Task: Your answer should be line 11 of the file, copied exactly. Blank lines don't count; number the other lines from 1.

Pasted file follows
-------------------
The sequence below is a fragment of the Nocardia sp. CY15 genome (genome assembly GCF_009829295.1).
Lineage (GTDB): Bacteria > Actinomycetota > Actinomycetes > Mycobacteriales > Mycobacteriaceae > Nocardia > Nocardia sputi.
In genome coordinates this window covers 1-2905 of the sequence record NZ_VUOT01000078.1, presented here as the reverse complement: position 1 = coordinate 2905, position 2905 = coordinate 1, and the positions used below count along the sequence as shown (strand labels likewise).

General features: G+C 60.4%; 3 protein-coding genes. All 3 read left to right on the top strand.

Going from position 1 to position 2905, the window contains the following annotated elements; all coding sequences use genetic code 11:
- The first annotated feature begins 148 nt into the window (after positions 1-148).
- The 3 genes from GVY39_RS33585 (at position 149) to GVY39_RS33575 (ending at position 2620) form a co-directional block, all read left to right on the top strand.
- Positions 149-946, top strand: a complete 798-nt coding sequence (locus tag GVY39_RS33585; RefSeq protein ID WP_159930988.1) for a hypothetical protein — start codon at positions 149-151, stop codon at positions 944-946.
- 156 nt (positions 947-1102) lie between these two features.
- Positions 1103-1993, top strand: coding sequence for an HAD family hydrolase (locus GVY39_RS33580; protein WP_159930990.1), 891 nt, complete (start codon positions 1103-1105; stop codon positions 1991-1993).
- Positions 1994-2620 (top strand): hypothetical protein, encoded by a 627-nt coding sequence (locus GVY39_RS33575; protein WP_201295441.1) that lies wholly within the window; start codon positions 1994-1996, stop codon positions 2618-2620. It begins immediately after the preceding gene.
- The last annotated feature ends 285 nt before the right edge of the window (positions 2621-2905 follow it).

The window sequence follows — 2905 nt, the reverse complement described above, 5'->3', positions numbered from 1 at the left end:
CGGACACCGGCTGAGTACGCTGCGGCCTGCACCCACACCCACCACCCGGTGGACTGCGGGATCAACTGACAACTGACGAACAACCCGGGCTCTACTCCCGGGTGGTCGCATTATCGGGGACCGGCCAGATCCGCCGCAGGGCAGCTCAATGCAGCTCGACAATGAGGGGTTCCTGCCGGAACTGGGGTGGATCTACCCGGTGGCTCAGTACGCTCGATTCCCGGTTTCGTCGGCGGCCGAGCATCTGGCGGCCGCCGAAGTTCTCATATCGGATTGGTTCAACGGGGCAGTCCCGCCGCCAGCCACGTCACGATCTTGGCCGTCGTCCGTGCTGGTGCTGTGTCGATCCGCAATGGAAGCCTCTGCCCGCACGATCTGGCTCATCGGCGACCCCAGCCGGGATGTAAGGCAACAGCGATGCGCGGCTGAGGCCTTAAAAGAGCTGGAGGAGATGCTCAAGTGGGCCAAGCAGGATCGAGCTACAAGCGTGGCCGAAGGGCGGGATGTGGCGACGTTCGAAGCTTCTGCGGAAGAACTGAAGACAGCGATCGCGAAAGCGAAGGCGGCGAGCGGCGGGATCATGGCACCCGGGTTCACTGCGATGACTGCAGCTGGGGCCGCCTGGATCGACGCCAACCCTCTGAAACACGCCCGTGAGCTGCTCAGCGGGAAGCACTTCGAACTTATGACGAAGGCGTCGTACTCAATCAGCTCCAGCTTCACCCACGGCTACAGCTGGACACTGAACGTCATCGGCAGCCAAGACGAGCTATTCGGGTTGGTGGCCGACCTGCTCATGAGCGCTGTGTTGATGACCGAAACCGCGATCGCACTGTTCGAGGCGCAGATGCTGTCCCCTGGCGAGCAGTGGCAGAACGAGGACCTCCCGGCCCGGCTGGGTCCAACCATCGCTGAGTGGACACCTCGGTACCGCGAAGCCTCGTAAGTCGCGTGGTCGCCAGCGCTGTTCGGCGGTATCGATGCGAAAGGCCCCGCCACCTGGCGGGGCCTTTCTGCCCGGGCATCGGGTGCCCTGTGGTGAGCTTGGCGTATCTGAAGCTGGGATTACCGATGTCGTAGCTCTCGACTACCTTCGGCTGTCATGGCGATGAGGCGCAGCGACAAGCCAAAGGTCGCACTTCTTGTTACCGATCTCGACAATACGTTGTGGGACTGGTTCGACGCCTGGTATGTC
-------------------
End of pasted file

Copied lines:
- Positions 1994-2620 (top strand): hypothetical protein, encoded by a 627-nt coding sequence (locus GVY39_RS33575; protein WP_201295441.1) that lies wholly within the window; start codon positions 1994-1996, stop codon positions 2618-2620. It begins immediately after the preceding gene.